But that mechanical license does not cover synchronizing the musical work to video.... Meaning? If you want to make a music video or if someone wants to license your sound recording for a film or commercial you are going to need permission and a sync license from the songwriter or publisher.  

Music copyright law can be an intimidating world, even for the well versed.

If you would like to dig deeper, I recommend starting with some of the resources at the US Copyright Office.

Make more money as a musician! Keep 100% of your revenues when you sell music, merch, & tickets through your website. Sign up free with Bandzoogle now.

 


Beau Stapleton is a music attorney in Los Angeles California representing a diverse collection of clients including producers, managers, artists, publishers, composers, writers, supervisors, music libraries, and digital content creators.  Prior to becoming an attorney Beau was a major label recording artist and the owner of a music publishing company. Beau@rosenlawgrp.com

Comments

Trap Camp Entertainment
Posted by Trap Camp Entertainment on Mar 25 2015 1:45 PM
great article guys
Dave Cool
Posted by Dave Cool on Mar 25 2015 1:46 PM
Great, glad you enjoyed it!
Og Sin Loc Blackburn Entertainment Portal
Posted by Og Sin Loc Blackburn Entertainment Portal on Apr 1 2015 7:44 AM
I love TuneCore for keeping it real
Brenda Jean
Posted by Brenda Jean on Apr 2 2015 12:15 PM
This is indeed a great article, and it was interesting news to me that a co-writer can license a work without approval of the other co-writer. Thank you, Dave and Beau. I still have a question that I hope you can answer: I sell digital downloads, via my website and major web outlets, of songs by other artists that I have covered. When I first released these recordings, I went onto the Harry Fox website and paid royalties for digital sales in advance, but I had no idea how much to pay. I also don't know how many copies of these have sold from various places. There seems to be no easy way to account for them, and no easy way to ensure that creators are getting paid for them. Please advise.
Dave Cool
Posted by Dave Cool on Apr 2 2015 1:02 PM
Hi Brenda, any outlet you sell digital music through should have some kind of reporting you can access. With Bandzoogle, you can access that through our Reports tab. If you use a digital aggregator (like TuneCore), they'll have a report for all stores the music is being distributed to. As for ensuring creators are getting paid, you could reach out to Harry Fox about how they process/send those payments.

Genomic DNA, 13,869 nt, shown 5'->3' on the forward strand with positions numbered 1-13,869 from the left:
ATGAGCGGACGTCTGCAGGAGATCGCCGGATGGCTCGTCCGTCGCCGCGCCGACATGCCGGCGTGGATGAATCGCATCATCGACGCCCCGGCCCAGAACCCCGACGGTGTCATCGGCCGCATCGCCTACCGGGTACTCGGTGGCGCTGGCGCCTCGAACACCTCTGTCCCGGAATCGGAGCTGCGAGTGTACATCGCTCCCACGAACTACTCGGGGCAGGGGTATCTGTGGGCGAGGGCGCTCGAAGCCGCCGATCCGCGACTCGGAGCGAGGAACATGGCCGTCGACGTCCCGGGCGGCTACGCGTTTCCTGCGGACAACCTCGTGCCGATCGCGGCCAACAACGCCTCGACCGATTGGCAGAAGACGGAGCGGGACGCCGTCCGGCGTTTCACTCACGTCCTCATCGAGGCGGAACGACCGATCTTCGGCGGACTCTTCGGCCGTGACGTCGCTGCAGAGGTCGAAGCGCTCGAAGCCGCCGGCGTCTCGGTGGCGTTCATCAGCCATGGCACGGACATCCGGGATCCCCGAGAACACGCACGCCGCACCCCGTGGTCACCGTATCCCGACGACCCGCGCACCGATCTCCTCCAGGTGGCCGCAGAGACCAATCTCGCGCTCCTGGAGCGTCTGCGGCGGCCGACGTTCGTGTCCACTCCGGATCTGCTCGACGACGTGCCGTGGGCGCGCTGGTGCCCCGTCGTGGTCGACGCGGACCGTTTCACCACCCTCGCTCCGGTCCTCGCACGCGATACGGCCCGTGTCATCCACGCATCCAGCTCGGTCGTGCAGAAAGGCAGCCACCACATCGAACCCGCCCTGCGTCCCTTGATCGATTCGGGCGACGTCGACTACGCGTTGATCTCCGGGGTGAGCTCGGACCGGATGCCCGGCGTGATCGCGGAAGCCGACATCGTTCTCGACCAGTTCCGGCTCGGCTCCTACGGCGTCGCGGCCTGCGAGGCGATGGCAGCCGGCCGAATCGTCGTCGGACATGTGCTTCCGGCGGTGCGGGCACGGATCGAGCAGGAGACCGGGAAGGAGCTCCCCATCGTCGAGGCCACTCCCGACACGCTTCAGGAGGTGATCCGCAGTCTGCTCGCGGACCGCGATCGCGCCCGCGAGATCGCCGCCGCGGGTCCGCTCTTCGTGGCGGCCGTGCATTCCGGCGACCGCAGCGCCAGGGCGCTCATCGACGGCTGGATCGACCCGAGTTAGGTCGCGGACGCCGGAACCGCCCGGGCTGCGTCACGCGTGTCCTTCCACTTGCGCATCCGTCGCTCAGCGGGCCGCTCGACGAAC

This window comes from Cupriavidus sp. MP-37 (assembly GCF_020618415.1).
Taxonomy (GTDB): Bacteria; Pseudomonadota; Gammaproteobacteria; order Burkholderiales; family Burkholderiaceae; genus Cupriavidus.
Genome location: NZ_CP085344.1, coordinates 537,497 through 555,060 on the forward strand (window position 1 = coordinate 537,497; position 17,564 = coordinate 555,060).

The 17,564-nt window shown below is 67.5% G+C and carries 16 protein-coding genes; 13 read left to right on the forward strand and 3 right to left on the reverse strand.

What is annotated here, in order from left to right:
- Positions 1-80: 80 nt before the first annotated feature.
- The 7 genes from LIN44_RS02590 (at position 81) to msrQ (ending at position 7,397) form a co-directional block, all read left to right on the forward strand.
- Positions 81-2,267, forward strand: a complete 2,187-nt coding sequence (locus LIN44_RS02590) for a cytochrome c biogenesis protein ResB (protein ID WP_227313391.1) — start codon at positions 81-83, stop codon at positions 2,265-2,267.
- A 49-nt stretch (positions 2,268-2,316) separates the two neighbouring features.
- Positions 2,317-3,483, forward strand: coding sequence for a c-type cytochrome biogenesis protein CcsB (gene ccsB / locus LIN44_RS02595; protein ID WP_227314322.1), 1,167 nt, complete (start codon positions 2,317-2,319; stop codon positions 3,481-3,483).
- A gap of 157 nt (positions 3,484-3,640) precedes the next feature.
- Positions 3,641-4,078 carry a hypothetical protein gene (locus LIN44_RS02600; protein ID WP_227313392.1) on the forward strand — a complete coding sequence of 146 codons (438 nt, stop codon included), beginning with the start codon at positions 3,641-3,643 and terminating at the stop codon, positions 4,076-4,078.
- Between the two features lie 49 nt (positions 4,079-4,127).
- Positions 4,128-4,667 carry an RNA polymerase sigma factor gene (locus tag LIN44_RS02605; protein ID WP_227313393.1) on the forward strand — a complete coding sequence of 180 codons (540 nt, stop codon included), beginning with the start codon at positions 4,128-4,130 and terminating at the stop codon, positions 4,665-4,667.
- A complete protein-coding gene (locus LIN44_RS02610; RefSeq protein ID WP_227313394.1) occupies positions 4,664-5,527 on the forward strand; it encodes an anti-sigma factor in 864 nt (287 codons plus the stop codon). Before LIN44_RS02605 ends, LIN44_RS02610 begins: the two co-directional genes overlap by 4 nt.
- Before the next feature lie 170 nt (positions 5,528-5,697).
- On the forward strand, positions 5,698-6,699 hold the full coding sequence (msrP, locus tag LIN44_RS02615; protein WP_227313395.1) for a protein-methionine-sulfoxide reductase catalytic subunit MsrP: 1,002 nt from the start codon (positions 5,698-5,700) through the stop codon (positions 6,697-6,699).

Stephanie Falvo
Posted by Stephanie Falvo on Apr 13 2015 10:41 AM
Hi Brenda, My name's Stephanie and I work at HFA. Dave is correct, the digital outlets should provide reporting. If you are able to confirm you have exceeded the amount of licenses you purchased, we suggest purchasing additional licenses. If you used Songfile (www.songfile.com) you can check the amount you purchased under "View My Licenses". Thank you for ensuring rights holders are compensated!
Dave Cool
Posted by Dave Cool on Apr 13 2015 12:34 PM
Thanks Stephanie!
Rufus Brown
Posted by Rufus Brown on Apr 13 2015 4:03 PM
Very imformative and well written....thanks guys!
BOGOFLO
Posted by BOGOFLO on May 12 2015 9:59 AM
Great.. the question is. .. when is my hit.. done.. ready to be registered? what If I decide to change a thing or 2 in the intro? Do I need to register another one?
Dave Cool
Posted by Dave Cool on May 13 2015 3:46 PM
BOGOFLO: My guess is that if you change/modify a song, you would have to register that new version.
Bhagmi Knott
Posted by Bhagmi Knott on May 31 2015 4:02 PM
Good overview... Getting technical, what if I arrange 10 tunes into an instrumental medley (no words) - do I need to identify who wrote the music (and lyrics?) of the oldest version of each one, via the big agencies' websites, then pay once if I want to publish my arrangement (even for free online), pay again each time I want to perform my arrangement, and pay again if I want to share any recordings of my arrangement? And each time pay separate fees for each of the 10 composers/lyricists? That's what most websites seem to imply, but it's quite daunting. Especially as some tunes seem to have hundreds of versions listed and it's hard to know which is the original.
sammy amirq
Posted by sammy amirq on Nov 13 2015 10:13 AM
hi i have a question can change my bank account @ mcsk?